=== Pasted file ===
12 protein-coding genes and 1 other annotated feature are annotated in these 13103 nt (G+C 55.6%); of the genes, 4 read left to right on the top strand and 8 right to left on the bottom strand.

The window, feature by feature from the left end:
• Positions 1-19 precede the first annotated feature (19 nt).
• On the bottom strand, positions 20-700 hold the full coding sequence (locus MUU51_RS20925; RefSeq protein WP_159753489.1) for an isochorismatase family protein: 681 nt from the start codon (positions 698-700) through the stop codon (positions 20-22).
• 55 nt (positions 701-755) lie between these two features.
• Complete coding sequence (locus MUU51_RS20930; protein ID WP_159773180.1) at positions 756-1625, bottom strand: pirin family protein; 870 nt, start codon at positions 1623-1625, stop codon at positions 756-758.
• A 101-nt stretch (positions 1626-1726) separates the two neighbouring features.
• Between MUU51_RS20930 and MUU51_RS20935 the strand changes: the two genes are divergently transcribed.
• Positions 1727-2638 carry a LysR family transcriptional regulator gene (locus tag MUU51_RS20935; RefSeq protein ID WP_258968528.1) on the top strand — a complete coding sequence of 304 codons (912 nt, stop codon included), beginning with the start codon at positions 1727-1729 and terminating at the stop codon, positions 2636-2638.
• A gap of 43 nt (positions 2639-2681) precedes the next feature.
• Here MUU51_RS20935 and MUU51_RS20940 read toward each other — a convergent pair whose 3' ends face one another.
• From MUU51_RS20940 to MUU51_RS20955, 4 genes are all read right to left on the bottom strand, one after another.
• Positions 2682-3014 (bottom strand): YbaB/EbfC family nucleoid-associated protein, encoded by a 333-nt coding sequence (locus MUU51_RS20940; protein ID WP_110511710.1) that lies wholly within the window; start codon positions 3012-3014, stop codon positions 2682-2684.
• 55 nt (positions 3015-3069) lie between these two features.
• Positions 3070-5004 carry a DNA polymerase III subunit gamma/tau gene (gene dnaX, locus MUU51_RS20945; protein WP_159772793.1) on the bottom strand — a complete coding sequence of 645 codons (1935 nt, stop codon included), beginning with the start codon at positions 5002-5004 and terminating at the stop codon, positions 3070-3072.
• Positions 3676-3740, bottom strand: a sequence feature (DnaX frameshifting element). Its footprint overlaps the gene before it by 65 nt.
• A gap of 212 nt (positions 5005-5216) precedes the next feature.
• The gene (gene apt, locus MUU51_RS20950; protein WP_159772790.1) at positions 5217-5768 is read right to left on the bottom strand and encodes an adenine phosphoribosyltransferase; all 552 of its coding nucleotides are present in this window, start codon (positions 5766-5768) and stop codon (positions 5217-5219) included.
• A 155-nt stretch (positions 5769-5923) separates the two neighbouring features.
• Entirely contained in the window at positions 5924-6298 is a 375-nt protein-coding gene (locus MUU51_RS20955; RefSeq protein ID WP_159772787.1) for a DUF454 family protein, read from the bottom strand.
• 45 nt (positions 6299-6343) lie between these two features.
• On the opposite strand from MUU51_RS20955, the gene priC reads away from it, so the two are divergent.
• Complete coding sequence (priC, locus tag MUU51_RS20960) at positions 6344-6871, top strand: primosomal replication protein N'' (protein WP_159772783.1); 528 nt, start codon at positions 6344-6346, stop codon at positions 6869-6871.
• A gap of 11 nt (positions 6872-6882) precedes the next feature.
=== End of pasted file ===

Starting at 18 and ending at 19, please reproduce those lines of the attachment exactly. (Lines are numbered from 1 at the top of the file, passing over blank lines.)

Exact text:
• The gene (gene apt, locus MUU51_RS20950; protein WP_159772790.1) at positions 5217-5768 is read right to left on the bottom strand and encodes an adenine phosphoribosyltransferase; all 552 of its coding nucleotides are present in this window, start codon (positions 5766-5768) and stop codon (positions 5217-5219) included.
• A 155-nt stretch (positions 5769-5923) separates the two neighbouring features.